Brief Report| Volume 64, ISSUE 3, P248-251, August 01, 2008

Corticospinal System Excitability at Rest Is Associated with Tic Severity in Tourette Syndrome

  • Michael Orth
    Address reprint requests to Michael Orth, M.D., Ph.D., Department of Neurology, Universitätsklinikum Eppendorf, Martinistr.52, 20246 Hamburg, Germany
    Sobell Department of Motor Neuroscience and Movement Disorders, Institute of Neurology, London

    Raymond Way Unit, Institute of Neurology, The National Hospital for Neurology and Neurosurgery, London, United Kingdom

    Department of Neurology, Universitätsklinikum Eppendorf, Hamburg, Germany.
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  • Alexander Münchau
    Department of Neurology, Universitätsklinikum Eppendorf, Hamburg, Germany.
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  • John C. Rothwell
    Sobell Department of Motor Neuroscience and Movement Disorders, Institute of Neurology, London
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Published:February 13, 2008DOI:


      Several measures of motor cortex excitability are abnormal in Gilles de la Tourette syndrome (GTS). However, it is not clear whether these represent abnormalities of specific pathways or reflect a more widespread reduction of motor cortex excitability. Their significance for the clinical phenotype is also unknown.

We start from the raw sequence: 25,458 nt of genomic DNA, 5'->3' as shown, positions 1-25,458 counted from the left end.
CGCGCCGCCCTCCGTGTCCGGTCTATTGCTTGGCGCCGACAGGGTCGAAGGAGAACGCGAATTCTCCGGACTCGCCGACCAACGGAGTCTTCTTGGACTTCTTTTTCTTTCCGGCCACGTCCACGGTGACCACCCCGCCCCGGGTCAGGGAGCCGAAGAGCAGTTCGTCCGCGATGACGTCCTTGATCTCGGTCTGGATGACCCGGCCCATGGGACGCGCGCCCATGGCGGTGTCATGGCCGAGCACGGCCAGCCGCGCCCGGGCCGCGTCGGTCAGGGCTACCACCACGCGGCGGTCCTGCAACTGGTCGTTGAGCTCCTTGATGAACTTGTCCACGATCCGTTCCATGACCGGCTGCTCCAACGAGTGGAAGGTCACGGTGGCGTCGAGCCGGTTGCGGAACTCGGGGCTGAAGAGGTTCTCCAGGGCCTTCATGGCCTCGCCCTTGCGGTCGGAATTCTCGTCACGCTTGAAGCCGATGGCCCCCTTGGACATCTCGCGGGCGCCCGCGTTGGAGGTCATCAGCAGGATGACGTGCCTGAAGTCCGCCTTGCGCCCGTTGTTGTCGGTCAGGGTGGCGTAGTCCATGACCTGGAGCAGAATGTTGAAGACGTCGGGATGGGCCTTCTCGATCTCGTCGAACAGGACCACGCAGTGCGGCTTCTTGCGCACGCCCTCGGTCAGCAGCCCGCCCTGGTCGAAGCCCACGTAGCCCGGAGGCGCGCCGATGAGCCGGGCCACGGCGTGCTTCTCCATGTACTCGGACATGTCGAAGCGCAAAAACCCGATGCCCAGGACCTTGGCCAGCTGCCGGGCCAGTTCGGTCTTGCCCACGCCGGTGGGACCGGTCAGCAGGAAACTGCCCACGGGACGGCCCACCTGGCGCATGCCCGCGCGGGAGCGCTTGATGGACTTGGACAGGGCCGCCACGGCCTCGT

We measured motor thresholds, input-output (I/O) curves, short interval intracortical inhibition (SICI), and cortical silent period (SP) with transcranial magnetic stimulation in 20 untreated GTS patients (12 uncomplicated, 4 with comorbid attention-deficit/hyperactivity disorder, 4 with comorbid obsessive-compulsive disorder) and 24 healthy subjects. Tics were rated with standard clinical scales and detailed video analysis.


      Thresholds did not differ between groups. At rest, patients had shallower I/O curve slopes, despite their tics, and reduced SICI. Slopes were equal during voluntary muscle activation, as was the SP duration. Resting I/O slopes correlated, in uncomplicated GTS patients, most strongly to ratings of complex tics, hand and finger tics, and vocal tics, with shallower slopes predicting fewer tics. In complicated patients, good correlations were seen with neck/shoulder tics and vocal tics.


      Corticospinal excitability in patients at rest is reduced. We suggest this is an adaptive response that may reduce release of unwanted movements.

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